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Responding to arguments about government-issued currency

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brian0918
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For future reference, what is the best response to the following attempt to justify taxation:

"Dollars" are not property in the sense that this computer is, or my house is. They're a mechanism by which the government provides people with the service of buying and selling; they have zero intrinsic value, and thus the government isn't really taking anything tangible when they relieve you of them.

My response was that the government has no right to grant itself total control over a currency that must be permitted in any transaction.

Edited by brian0918
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The person's premise that fiat currency has zero value is false, and we know this because when we go shopping people exchange food, clothes, TVs, and all sorts of other stuff for our dollars. The value of the dollar at any point in time is the goods and services that people are willing to exchange for it. One might argue that fiat money has no "intrinsic value"; or, one might argue that it ought not to have "exchange value". However, the simple facts is that today, at the time of taxation, it does have exchange value. When the government takes US dollars from me, what it is taking away is my ability to get a certain amount of real value (food, clothes, TV, etc.) for those dollars. It is exactly as if the government took away the food, clothes etc. that I could not buy. And, of course, the only reason the government takes those dollars is because the dollars have exchange value. What the government wants to do, in essence, is this: stop me from buying some food, clothes, TVs, so that it can buy those things instead (perhaps indirectly, by giving the money to other people, who can then spend it).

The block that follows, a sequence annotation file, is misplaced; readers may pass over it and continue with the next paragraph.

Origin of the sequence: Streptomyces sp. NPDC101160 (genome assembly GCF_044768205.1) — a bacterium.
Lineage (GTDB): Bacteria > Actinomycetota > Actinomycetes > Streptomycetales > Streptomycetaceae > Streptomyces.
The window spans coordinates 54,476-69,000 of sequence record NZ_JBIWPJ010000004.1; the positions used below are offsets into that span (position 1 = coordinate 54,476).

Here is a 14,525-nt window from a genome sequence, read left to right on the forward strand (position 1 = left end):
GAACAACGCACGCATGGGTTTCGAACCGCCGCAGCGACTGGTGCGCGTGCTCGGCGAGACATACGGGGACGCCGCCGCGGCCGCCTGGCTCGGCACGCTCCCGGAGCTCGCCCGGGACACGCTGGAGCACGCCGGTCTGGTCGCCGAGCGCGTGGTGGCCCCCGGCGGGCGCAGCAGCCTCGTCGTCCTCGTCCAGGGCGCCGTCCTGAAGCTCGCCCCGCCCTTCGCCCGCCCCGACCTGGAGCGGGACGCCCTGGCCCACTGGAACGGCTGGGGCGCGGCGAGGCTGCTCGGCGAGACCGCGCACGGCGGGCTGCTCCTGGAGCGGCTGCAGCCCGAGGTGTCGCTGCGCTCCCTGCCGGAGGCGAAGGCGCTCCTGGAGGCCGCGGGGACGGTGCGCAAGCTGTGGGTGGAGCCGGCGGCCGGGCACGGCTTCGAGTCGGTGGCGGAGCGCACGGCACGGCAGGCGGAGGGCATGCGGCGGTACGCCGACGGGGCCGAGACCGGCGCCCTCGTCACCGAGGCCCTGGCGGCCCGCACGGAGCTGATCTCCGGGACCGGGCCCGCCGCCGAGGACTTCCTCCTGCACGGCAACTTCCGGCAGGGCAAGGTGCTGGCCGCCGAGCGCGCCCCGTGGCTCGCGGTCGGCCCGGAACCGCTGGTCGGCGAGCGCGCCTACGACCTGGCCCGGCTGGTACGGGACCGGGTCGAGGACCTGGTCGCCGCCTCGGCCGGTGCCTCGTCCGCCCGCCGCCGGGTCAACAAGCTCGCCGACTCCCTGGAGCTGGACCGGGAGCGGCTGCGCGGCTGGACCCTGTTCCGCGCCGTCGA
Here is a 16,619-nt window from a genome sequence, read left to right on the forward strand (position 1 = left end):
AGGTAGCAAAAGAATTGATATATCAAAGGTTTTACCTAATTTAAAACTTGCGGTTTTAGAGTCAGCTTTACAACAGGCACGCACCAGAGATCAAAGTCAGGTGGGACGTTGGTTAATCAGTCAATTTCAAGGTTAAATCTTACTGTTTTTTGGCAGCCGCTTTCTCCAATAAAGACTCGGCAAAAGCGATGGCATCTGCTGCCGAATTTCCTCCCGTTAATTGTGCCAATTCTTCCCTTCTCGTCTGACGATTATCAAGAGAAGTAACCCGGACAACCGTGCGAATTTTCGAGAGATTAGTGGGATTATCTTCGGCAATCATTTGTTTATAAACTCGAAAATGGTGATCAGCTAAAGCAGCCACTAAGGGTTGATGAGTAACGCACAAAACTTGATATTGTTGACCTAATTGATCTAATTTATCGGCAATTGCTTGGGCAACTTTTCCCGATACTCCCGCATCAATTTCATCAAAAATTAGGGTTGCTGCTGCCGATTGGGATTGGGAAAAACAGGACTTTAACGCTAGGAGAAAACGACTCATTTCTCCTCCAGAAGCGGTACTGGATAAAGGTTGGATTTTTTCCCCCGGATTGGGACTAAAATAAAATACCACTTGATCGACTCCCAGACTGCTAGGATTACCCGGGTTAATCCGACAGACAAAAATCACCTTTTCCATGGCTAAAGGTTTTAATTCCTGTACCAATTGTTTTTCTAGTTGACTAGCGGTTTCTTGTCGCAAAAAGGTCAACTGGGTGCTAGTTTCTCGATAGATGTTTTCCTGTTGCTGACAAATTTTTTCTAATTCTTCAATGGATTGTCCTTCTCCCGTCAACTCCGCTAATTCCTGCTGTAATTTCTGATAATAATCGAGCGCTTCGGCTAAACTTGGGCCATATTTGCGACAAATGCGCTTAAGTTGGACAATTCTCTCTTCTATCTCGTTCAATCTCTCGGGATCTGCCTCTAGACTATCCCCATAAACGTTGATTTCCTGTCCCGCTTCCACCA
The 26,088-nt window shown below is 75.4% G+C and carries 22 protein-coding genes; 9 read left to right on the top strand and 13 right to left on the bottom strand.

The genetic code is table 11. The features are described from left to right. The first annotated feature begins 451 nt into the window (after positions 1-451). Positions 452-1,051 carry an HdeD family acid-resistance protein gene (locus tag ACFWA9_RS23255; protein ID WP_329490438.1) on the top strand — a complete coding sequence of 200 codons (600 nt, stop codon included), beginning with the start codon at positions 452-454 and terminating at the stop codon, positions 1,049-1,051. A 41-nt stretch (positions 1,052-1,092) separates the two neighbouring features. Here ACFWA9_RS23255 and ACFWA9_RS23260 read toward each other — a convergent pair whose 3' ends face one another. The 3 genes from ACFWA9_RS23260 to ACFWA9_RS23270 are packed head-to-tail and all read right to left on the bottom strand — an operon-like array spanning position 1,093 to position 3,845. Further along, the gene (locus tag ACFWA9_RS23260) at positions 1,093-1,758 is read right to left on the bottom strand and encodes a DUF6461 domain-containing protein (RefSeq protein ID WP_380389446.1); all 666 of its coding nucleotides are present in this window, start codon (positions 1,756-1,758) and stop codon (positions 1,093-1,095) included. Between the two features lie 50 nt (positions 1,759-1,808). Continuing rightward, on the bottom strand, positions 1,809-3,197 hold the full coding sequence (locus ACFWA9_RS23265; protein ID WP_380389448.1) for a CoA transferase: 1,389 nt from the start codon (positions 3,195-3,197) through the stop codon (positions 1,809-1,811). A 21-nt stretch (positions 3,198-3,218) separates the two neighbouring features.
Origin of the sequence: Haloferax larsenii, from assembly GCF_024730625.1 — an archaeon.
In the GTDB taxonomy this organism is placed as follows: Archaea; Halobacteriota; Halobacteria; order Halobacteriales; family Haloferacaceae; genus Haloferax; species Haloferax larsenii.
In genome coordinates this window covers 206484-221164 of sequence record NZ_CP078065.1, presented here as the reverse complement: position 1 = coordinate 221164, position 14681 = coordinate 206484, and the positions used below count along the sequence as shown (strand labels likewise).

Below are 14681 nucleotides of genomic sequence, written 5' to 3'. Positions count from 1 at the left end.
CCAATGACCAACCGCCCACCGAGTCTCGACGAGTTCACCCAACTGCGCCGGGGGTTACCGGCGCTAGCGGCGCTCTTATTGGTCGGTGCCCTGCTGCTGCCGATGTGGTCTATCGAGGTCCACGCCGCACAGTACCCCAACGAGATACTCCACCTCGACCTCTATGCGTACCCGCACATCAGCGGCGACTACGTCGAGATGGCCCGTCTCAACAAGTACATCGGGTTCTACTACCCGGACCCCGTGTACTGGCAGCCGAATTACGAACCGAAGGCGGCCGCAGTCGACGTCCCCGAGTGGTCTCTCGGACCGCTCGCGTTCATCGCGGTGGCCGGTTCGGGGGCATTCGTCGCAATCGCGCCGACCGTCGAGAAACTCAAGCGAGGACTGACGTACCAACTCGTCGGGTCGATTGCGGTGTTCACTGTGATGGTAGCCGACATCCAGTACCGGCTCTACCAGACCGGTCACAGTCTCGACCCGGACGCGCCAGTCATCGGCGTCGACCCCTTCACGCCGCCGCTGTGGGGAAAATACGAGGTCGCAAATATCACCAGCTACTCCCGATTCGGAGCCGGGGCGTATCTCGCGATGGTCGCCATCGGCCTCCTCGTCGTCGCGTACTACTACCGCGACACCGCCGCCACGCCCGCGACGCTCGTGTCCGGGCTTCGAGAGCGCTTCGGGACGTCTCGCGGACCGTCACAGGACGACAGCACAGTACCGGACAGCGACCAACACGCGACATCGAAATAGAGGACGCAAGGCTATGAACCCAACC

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I actually laughed out loud when I read that quote.

You should have asked him to give you all his worthless currency, and when he refused argued that it was valueless to him and therefore it didn't matter if he gave it away.

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So something that has no intrinsic value can still have an exchange value, and something that has an exchange value can still be considered property? What is the argument for the latter?

Edit: Actually, isn't it simply the case that the "value" of something is always defined by what people are willing to trade you for it. This person is trying to redefine value to create a loophole for taxation.

Edited by brian0918
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So something that has no intrinsic value can still have an exchange value, and something that has an exchange value can still be considered property? What is the argument for the latter?
I put "intrinsic value" in quotes, because it is often used in a fuzzy way. Can you come up with some concrete examples to flesh out what you mean when you say "intrinsic value"? Does a CD with William Hung's singing have "intrinsic value"? Better still, imagine if gold had no industrial uses, but was used almost exclusively as jewelery, would that imply "intrinsic value"?

Anyhow, clarifying that concept is not required to discuss property rights. The rationality of a value ought not to be a legal prerequisite to establish property rights. (Perhaps there's a particular example you're considering, where is appears to apply. If so, could you elaborate.)

So, I can legally own an item that nobody else values or wants. I might own it even if it is irrational for me to value it.